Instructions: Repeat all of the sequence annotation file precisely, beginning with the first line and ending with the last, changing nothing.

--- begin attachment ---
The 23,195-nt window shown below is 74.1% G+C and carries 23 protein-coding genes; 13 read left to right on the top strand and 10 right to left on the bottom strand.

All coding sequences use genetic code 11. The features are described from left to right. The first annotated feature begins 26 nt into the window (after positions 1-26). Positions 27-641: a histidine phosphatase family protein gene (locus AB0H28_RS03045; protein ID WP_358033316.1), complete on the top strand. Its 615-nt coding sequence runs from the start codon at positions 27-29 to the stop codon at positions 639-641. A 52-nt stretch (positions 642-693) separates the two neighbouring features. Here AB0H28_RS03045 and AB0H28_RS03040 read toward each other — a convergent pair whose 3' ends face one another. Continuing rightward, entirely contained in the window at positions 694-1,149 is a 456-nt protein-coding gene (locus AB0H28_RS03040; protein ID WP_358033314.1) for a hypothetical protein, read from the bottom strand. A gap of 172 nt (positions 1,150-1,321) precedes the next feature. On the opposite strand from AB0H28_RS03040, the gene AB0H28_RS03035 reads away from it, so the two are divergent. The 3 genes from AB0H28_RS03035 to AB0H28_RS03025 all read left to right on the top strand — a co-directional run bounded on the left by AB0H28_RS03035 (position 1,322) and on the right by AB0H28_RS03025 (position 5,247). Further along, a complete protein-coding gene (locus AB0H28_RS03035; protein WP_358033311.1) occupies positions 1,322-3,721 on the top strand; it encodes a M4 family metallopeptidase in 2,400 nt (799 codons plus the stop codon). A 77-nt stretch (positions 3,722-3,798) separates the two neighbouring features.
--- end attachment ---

The 23,195-nt window shown below is 74.1% G+C and carries 23 protein-coding genes; 13 read left to right on the top strand and 10 right to left on the bottom strand.

All coding sequences use genetic code 11. The features are described from left to right. The first annotated feature begins 26 nt into the window (after positions 1-26). Positions 27-641: a histidine phosphatase family protein gene (locus AB0H28_RS03045; protein ID WP_358033316.1), complete on the top strand. Its 615-nt coding sequence runs from the start codon at positions 27-29 to the stop codon at positions 639-641. A 52-nt stretch (positions 642-693) separates the two neighbouring features. Here AB0H28_RS03045 and AB0H28_RS03040 read toward each other — a convergent pair whose 3' ends face one another. Continuing rightward, entirely contained in the window at positions 694-1,149 is a 456-nt protein-coding gene (locus AB0H28_RS03040; protein ID WP_358033314.1) for a hypothetical protein, read from the bottom strand. A gap of 172 nt (positions 1,150-1,321) precedes the next feature. On the opposite strand from AB0H28_RS03040, the gene AB0H28_RS03035 reads away from it, so the two are divergent. The 3 genes from AB0H28_RS03035 to AB0H28_RS03025 all read left to right on the top strand — a co-directional run bounded on the left by AB0H28_RS03035 (position 1,322) and on the right by AB0H28_RS03025 (position 5,247). Further along, a complete protein-coding gene (locus AB0H28_RS03035; protein WP_358033311.1) occupies positions 1,322-3,721 on the top strand; it encodes a M4 family metallopeptidase in 2,400 nt (799 codons plus the stop codon). A 77-nt stretch (positions 3,722-3,798) separates the two neighbouring features.